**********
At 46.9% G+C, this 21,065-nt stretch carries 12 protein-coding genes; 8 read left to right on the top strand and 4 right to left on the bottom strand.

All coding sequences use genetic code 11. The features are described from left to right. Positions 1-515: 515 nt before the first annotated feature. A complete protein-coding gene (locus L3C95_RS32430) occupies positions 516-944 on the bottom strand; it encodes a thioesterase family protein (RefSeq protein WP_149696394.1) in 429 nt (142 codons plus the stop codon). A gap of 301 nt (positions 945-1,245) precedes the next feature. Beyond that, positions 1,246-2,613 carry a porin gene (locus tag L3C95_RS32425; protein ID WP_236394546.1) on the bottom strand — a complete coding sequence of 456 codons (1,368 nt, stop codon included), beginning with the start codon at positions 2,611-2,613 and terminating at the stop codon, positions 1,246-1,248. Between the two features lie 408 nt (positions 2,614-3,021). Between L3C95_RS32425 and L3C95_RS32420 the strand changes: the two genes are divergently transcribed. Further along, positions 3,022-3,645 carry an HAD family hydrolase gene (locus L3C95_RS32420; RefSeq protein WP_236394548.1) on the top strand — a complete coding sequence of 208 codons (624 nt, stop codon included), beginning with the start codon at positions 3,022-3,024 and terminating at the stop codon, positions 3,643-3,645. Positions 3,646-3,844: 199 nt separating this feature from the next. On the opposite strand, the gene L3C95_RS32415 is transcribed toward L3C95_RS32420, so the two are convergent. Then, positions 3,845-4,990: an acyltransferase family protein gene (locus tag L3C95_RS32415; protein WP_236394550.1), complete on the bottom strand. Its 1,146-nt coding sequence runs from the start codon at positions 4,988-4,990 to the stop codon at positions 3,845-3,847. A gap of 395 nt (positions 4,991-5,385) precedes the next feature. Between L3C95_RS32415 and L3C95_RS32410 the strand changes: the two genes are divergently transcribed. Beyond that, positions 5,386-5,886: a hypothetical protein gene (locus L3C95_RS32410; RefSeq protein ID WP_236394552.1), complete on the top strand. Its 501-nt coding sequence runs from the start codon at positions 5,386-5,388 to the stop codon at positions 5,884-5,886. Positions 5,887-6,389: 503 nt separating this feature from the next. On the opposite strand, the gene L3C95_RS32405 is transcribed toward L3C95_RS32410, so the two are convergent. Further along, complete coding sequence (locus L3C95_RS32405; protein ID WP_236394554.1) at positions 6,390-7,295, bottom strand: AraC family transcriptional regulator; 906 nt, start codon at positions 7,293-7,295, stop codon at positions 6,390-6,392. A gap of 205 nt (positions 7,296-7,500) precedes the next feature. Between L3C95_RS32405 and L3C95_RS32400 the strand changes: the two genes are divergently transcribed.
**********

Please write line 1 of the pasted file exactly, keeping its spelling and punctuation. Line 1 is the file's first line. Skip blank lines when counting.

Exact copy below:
At 46.9% G+C, this 21,065-nt stretch carries 12 protein-coding genes; 8 read left to right on the top strand and 4 right to left on the bottom strand.